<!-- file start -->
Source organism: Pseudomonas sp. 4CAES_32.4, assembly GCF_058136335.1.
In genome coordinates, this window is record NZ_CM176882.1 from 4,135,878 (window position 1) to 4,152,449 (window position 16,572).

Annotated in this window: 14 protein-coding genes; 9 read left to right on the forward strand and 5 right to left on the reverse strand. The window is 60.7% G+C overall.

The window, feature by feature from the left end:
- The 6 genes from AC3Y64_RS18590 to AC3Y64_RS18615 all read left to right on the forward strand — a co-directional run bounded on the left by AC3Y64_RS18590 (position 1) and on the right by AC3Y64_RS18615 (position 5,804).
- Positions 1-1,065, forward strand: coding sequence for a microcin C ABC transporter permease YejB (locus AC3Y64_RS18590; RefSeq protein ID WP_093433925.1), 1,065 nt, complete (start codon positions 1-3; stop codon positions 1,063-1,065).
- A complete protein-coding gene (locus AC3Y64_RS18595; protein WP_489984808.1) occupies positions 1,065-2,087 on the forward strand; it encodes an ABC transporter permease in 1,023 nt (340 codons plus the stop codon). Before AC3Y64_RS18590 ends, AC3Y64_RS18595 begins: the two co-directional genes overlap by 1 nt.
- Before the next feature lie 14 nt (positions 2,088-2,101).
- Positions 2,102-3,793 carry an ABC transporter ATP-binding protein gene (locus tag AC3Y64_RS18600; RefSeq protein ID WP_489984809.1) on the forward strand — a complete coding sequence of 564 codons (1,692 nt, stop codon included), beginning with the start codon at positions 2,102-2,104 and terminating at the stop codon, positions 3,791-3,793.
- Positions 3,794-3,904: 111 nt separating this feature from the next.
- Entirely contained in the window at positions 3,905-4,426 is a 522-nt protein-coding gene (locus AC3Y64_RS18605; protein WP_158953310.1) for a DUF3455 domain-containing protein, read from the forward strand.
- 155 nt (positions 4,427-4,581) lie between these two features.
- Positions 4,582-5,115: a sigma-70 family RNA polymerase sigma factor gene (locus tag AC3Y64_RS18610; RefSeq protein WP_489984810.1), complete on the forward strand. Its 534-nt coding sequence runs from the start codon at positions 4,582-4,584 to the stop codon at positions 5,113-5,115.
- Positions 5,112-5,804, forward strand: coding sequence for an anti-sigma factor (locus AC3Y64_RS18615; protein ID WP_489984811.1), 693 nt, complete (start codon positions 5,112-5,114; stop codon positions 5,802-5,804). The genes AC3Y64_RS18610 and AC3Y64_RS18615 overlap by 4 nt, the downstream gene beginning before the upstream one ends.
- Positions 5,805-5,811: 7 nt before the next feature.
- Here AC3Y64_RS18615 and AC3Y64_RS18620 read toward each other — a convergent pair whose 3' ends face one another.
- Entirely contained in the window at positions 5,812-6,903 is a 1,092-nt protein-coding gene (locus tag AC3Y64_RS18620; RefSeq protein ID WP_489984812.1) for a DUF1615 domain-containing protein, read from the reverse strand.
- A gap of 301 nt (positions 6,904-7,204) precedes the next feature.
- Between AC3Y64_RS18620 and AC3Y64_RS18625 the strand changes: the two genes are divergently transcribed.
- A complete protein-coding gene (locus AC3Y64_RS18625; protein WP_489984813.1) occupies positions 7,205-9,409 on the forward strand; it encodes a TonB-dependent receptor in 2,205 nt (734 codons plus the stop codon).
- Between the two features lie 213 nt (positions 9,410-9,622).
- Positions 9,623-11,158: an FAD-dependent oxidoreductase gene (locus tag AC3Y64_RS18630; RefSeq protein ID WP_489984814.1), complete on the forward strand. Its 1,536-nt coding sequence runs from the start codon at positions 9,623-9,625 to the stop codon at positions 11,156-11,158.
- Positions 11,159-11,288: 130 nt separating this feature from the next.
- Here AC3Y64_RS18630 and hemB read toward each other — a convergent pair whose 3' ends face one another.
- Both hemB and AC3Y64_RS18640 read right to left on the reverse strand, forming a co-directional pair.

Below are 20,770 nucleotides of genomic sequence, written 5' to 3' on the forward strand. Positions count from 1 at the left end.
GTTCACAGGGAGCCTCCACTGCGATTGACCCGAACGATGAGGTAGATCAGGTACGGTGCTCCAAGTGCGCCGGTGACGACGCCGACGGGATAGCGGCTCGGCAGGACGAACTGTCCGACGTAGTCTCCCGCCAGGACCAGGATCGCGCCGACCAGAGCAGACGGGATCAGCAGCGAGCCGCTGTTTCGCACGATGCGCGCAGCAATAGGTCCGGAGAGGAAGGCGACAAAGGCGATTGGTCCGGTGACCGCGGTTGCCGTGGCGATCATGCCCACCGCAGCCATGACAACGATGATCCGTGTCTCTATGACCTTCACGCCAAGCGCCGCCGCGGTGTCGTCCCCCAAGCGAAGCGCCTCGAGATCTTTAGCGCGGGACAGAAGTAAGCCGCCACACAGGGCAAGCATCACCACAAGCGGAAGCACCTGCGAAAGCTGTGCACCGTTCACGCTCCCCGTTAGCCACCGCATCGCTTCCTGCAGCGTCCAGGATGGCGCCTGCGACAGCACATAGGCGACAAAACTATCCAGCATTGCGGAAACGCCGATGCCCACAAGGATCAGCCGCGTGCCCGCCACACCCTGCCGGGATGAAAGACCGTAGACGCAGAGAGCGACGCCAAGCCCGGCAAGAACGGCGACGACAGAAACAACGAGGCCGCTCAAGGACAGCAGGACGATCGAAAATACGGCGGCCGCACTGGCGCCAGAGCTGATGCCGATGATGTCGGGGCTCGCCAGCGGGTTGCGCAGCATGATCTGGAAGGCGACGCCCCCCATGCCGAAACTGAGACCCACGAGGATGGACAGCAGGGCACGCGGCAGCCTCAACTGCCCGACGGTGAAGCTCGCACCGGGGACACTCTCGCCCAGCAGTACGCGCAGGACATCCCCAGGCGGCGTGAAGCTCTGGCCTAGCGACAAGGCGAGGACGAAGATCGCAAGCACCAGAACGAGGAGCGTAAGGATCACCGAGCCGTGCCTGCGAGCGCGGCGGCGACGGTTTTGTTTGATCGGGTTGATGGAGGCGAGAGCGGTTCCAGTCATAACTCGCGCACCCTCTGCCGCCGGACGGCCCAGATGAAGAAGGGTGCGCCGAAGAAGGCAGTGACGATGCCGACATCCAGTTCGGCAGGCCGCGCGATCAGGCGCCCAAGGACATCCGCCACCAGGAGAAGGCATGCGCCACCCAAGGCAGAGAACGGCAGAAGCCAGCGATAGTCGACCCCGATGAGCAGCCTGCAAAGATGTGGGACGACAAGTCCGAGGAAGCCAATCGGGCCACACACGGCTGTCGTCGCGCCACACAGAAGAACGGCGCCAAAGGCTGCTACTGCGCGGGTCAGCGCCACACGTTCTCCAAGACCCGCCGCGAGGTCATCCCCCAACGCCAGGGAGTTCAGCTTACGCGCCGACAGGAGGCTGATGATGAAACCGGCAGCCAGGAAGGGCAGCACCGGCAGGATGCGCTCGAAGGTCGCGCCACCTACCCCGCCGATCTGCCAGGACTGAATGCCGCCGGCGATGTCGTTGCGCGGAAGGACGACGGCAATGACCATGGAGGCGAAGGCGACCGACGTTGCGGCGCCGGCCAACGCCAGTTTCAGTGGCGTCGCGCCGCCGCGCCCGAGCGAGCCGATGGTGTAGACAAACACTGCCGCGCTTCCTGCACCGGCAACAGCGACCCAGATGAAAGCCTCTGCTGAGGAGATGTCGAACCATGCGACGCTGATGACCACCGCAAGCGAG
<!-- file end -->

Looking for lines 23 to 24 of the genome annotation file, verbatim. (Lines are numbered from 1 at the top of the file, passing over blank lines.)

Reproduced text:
- Positions 11,159-11,288: 130 nt separating this feature from the next.
- Here AC3Y64_RS18630 and hemB read toward each other — a convergent pair whose 3' ends face one another.